Is it Dry Eye, Allergies, or an Infection?
Usually, when an eye doctor encounters a patient with dry eye, eye allergies, or an eye infection, the symptoms are unique enough to make a straightforward diagnosis. However, you may want to know what condition you’re dealing with before visiting the eye doctor. Here’s how to tell the difference between dry eye, allergies, and infections and how to treat each one.
Dry eye can range from mildly annoying to significantly disruptive. You may experience redness, burning, or a feeling that something is in your eye. These symptoms may be accompanied by blurry vision and light sensitivity.
Eye allergies, also known as allergic conjunctivitis, cause itchiness, swelling, and watery eyes. If you rub your eyes continuously, you may experience excessive tear production, redness, and burning.
Eye infections come in many forms, including bacterial and viral conjunctivitis, also known as pink eye. If you have this condition, you may experience eye discharge and crusting of the eyelid, redness, swelling, excessive tear production, itching, burning, and the feeling that something is in your eye.
Dry eye develops when your eyes don’t produce enough tears. Some cases are related to underlying health conditions, such as rheumatoid arthritis or thyroid disease. Other causes include smoking, dehydration, low humidity, hormone fluctuations, and excessive screen time.
Eye allergies are seasonal for many people, with heightened symptoms occurring during spring and fall. For others, eye allergies occur year-round. The most common allergens include pollen, pet dander, dust mites, mold, smoke, and artificial fragrances.
Eye infections may develop following exposure to certain bacteria and viruses. Conjunctivitis is highly contagious and spreads easily throughout daycare centers, schools, and workplaces. If you suspect you have pink eye, you should avoid touching your eyes and not share items like towels with anyone.
Dr. Sarah L. Wood O.D. recommends the following quick fixes for patients experiencing these symptoms or conditions.
Dry eye is treated with special eye drops known as artificial tears. While you can find these over the counter, prescription drops may be required in severe cases. Be aware that allergy drops can make dry eye worse, so it’s important to receive an accurate diagnosis. Fish oil, Omega-3 supplements, as well as a warm compress can have additional benefits on top of using artificial tears.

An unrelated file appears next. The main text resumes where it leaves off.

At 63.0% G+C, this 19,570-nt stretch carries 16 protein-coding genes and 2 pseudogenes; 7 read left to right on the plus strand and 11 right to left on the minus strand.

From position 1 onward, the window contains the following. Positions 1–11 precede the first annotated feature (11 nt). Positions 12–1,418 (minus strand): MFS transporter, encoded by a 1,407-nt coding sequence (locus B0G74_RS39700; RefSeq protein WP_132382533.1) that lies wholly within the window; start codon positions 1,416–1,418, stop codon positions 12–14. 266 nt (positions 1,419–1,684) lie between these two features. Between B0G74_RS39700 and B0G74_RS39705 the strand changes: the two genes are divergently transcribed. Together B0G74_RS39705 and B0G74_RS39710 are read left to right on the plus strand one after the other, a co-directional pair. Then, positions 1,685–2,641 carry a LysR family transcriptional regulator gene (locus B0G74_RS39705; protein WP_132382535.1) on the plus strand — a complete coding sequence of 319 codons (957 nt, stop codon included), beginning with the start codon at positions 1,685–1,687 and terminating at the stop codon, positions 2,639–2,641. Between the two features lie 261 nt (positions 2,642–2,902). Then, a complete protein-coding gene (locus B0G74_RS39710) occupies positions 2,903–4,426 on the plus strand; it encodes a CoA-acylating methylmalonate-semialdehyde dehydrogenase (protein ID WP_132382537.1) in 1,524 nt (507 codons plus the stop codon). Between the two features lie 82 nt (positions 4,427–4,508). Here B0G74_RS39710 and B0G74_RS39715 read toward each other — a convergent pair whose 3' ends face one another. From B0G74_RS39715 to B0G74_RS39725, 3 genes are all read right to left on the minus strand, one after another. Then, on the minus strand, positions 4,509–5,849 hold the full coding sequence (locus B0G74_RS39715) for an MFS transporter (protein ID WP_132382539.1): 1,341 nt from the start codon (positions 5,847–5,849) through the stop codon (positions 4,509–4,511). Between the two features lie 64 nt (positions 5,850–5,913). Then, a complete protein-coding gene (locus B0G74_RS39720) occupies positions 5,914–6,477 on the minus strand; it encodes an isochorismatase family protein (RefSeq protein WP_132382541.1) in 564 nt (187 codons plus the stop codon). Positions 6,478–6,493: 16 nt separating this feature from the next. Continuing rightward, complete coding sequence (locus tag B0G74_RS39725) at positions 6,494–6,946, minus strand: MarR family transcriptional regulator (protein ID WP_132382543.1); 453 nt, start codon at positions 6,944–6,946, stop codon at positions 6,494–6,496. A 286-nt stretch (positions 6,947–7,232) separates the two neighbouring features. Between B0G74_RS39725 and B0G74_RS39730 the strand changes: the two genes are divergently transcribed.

Eye allergies should improve if you avoid the things you’re allergic to. When this isn’t possible, you can take oral antihistamines to prevent eye allergies and use eye drops when you need instant relief. Artificial tear products can also help rinse allergens out of your eyes.
Eye infections can often be treated at home. Apply a warm compress and apply artificial tears to combat dryness. You should also stop wearing contact lenses until the infection clears. Talk to your doctor about prescription antibiotics if your symptoms don’t improve within two to five days.
No matter what eye condition you think you have, Spindel Eye Associates can provide the diagnosis and treatment you need. Reach out to Dr. Wood or any of our providers if you have questions regarding dry eye, eye allergies, or an eye infection. Our eye specialists have over 35 years of experience treating eye problems and helping our patients enjoy the best vision possible. For more information or to schedule an appointment in Derry, Londonderry, Windham, or Raymond NH, please call 603.421.6536 or contact us online.
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